This is the fourth part of our series about the condition based on our patient booklet “Fast Facts for Patient and Supporters: Cholangiocarcinoma”. This article deals with the treatment of cholangiocarcinoma by means of surgery and radiotherapy.


To attempt to cure cholangiocarcinoma, the complete tumor and a surrounding area of normal tissue need to be removed. A surgical oncologist, liver transplant surgeon or hepatobiliary surgeon should evaluate you when you are diagnosed to assess whether surgery is likely to be successful.

For intrahepatic cholangiocarcinoma, a piece of the liver (a wedge or lobe) is removed, sometimes with nearby lymph nodes.


Surgery for intrahepatic cholangiocarcinoma


Before this surgery, you may need a portal vein embolization to increase the size of the remaining part of your liver. This involves stopping the blood flow to the portion of the liver that will be removed to encourage the remaining liver to grow.


Portal vein embolization


For extrahepatic cholangiocarcinoma, the bile duct, gallbladder, the surrounding piece of liver and nearby lymph nodes will be removed. The bile duct will be re-attached to the small intestine.

If the tumor is in the lower (distal) part of the bile duct, the lower part of the bile duct and nearby lymph nodes will be removed together with a piece of your pancreas and small intestine (a Whipple procedure). The remaining bile duct will be re-attached to the small intestine.

Ask your doctor to show you the areas that will be removed on this illustration.


Surgery for extrahepatic cholangiocarcinoma


Liver transplant is sometimes used in certain patients with extrahepatic cholangiocarcinoma when surgical resection is not possible. These transplants are typically done in specialized cancer centers and should only be considered after careful discussion with your care team.

Radiation Therapy

If your tumor is potentially curable but large or close to important structures such as blood vessels, radiation therapy may be used as neoadjuvant therapy to decrease the tumor size or move it away from other structures. This can increase the chances that surgery will be successful.

Radiation can also be used as adjuvant therapy if all the cancer cells were not removed by surgery or if the tumor is extrahepatic.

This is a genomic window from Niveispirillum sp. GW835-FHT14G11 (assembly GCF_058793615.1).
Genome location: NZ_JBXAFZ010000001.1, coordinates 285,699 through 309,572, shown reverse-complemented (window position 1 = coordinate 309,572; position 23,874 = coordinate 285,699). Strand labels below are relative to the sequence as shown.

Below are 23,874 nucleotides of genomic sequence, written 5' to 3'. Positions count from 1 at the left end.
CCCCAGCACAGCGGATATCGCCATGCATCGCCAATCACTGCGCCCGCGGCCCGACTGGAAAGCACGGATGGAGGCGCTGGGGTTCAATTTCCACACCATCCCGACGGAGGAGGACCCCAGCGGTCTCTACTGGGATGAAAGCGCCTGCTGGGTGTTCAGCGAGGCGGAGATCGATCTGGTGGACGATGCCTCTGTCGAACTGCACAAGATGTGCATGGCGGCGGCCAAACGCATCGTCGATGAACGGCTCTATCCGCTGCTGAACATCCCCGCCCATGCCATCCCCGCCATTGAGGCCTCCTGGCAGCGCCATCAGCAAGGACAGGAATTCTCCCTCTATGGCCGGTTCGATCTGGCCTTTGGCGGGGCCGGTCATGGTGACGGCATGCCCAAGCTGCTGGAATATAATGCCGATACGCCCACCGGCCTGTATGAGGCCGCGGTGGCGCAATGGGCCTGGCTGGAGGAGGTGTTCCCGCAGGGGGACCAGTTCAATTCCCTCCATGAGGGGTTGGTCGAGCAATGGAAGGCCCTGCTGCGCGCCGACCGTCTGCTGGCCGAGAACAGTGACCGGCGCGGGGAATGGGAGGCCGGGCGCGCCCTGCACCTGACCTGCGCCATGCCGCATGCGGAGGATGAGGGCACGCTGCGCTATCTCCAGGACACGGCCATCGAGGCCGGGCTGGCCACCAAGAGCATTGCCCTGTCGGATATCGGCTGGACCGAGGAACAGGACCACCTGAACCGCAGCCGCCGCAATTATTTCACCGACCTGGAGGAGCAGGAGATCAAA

Medication may be given by mouth or by vein to help increase the chances that the radiation will kill the cancer cells – this is called radiosensitization. These medications are typically given at a low dose.

If your tumor remains localized to the primary site, and surgery is not an option, radiation can be used to give long-term control of tumor growth.

Finally, if your tumor has spread and one area is causing pain, radiation can be used to shrink that mass to help control that pain.

Radiation can be delivered to the cancer by:

  • external beams
  • radioembolization, in which radioactive beads are injected into arteries in the liver
  • brachytherapy, which involves inserting radioactive seeds directly into the tumor

External Beam

The radiation dose and schedule depend on the size and location of your tumor. Markers are placed on your skin or in the tumor itself to help direct the beam.


External beam radiation therapy


You may have therapy every day for a time. You may also have low-dose chemotherapy at the same time, to help make the radiation more effective; this is called sensitizing chemotherapy.

Stereotactic body radiotherapy (SBRT) involves delivering a high dose of radiation precisely to the tumor. It is usually given over a shorter time than traditional external beam radiotherapy and without any sensitizing chemotherapy.


Radioembolization delivers radioactive glass beads directly into the arteries that supply blood to the tumor. X-rays are used to guide the placement of the catheter that delivers the beads.

There is usually a planning stage that involves mapping the blood supply to the tumor. In the treatment stage, the radioactive beads are delivered to the tumor.





Brachytherapy involves implanting radioactive seeds into the tumor. It is typically used for tumors in the region where the right and left hepatic ducts meet (a perihilar tumor), usually when a tumor cannot be fully removed by surgery.




Please check out the other posts of our series here:


Information based on Fast Facts for Patients and Supporters: Cholangiocarcinoma (Karger, 2021).

Related Posts

Gastroesophageal reflux disease affects 10–30% of the Western population. Patients may dismiss it as “permanent indigestion” and try to cope...
Clostridioides difficile (C. difficile) is a bacteria that can lead to mild and serious bowel problems. The authors of the...
Helicobacter pylori (H. pylori) is a type of bacteria that can cause infection in the stomach. It is known to...


Share your opinion with us and leave a comment below!